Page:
The Crimean Tatars formed an internal resource for resistance, but this resistance is non-violent. This opinion was expressed by the First Deputy Minister of Information Policy of Ukraine Emine Dzhaparova in an interview with QHA correspondent.
“I know for sure that for the Crimean Tatars the culture of civil non-violent resistance, non-perception of Russian reality is already part of the political code, part of political culture. We have high resistance," she noted.
According to Dzhaparova, the path chosen by the Crimean Tatars - without extremism, but with a firm confidence to preserve their identity - is more difficult and tougher than the path of force, but they can be proud of it.
"Russia is forcing our people to look for an internal resource to resist what has been happening to us for the last 300 years: deportations, repressions and attempts to destroy our people, our identity.
Accordingly, the Crimean Tatars began to form this internal resistance. For example, the fact that we have survived. Despite several waves of deportations that began in the 18th century, with the first annexation, and further deportation, when our people were on the brink of physical destruction, this is a huge resource that the Crimean Tatars were able to accumulate internally. It is possible to say with pride today that everything that the Crimean Tatars have, they achieved by non-violent methods. Not the truth of force, but the truth of law. It's a long way, it's much more complicated," Emine Dzhaparova said.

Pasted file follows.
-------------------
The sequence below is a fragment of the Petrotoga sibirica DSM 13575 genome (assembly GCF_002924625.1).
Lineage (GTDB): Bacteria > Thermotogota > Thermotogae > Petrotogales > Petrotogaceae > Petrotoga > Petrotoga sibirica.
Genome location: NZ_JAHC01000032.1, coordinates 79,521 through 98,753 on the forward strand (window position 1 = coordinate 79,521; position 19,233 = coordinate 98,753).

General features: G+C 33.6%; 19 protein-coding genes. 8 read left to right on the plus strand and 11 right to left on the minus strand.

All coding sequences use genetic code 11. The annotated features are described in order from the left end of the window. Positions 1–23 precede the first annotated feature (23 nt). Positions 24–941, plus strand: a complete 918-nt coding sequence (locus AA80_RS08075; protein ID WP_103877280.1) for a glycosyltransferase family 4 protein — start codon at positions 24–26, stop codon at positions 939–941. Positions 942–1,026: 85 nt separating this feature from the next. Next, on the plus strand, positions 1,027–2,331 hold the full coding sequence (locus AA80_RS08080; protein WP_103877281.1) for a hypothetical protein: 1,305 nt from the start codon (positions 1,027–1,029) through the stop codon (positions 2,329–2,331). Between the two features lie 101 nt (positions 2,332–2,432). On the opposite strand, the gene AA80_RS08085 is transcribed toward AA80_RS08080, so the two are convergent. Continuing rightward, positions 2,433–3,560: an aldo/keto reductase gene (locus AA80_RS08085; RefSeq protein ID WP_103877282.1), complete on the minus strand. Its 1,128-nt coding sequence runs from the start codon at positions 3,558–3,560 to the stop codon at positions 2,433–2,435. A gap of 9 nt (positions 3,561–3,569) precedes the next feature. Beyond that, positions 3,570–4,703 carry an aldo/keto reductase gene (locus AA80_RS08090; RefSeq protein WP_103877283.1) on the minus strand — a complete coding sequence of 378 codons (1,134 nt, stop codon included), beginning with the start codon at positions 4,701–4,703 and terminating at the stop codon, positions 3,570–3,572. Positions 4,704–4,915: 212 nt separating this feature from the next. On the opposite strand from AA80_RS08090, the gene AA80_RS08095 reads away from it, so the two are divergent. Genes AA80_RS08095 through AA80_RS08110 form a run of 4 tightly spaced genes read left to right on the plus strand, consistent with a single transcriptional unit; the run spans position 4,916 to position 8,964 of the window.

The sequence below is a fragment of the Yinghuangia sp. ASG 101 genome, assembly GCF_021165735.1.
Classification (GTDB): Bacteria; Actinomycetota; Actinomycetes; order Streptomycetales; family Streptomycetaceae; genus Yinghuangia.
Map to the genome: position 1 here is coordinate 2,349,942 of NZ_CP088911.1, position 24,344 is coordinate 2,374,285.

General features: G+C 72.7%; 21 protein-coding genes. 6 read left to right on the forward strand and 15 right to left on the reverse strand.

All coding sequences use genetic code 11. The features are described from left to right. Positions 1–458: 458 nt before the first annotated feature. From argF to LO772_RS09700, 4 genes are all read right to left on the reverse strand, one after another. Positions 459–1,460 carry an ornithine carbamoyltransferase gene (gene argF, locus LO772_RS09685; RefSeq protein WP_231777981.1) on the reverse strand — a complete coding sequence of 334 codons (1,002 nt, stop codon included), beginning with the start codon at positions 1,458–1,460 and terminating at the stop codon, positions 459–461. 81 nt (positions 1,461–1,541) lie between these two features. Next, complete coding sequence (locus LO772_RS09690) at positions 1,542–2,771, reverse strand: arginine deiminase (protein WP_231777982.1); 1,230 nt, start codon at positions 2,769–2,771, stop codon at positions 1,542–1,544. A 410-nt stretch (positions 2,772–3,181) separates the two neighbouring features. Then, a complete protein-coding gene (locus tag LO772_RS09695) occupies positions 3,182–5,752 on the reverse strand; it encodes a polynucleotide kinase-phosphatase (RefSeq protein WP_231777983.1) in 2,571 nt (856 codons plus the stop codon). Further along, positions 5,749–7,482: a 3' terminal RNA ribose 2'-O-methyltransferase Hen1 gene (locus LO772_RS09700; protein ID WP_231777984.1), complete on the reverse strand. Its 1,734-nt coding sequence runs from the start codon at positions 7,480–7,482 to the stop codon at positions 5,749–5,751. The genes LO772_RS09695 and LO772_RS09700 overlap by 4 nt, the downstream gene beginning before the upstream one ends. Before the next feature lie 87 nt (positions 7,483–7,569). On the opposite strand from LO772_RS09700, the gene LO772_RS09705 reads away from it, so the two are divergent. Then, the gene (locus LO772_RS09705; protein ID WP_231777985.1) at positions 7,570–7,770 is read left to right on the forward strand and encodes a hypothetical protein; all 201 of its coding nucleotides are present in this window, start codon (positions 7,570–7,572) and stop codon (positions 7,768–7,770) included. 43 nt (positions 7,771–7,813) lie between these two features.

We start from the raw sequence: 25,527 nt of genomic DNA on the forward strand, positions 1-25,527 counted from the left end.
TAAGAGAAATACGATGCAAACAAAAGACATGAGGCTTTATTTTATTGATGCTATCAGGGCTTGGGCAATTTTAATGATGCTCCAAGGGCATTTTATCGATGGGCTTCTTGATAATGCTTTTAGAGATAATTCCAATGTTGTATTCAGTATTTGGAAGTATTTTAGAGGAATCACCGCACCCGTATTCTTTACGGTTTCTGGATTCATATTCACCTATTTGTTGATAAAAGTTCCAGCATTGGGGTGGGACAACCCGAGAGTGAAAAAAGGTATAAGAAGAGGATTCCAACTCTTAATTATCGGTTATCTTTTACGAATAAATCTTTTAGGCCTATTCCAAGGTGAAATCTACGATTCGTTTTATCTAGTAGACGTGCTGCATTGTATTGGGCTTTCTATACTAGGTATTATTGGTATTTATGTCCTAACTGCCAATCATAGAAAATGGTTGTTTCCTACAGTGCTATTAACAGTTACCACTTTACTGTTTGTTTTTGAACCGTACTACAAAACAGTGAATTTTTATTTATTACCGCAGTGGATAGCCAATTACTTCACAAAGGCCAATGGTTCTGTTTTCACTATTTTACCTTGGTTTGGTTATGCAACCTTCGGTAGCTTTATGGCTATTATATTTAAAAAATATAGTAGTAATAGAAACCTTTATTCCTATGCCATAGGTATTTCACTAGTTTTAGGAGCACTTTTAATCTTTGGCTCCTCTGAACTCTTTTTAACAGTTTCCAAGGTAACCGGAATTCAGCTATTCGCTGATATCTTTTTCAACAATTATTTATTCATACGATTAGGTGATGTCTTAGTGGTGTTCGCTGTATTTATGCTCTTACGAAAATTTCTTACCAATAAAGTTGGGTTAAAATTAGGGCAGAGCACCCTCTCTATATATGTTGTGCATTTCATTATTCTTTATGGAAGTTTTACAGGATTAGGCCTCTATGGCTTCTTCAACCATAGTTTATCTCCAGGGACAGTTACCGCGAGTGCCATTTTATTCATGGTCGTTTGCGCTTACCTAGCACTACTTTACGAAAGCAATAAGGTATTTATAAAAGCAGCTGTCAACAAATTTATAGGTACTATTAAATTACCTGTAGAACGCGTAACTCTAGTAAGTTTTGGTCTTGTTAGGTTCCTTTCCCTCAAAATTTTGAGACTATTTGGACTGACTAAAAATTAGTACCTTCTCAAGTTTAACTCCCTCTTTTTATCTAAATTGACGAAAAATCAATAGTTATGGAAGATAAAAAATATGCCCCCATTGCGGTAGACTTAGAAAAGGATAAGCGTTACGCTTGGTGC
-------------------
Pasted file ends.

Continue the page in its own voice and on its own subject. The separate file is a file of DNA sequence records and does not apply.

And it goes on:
As is known, following the Russian annexation of Crimea, mass searches of independent journalists, civil activists, activists of the Crimean Tatar national movement have increased in the Crimea, as well as searches of members of the Mejlis of the Crimean Tatar people, and Crimean Muslims, who are accused of participation in the banned organization Hizb ut-Tahrir.
Thus, in early January in Simferopol, security officials conducted searches in the homes of Crimean Tatars.
Earlier QHA reported that the invaders conducted searches in the village of Novy Mir in the Simferopol district and in the city of Stary Krym.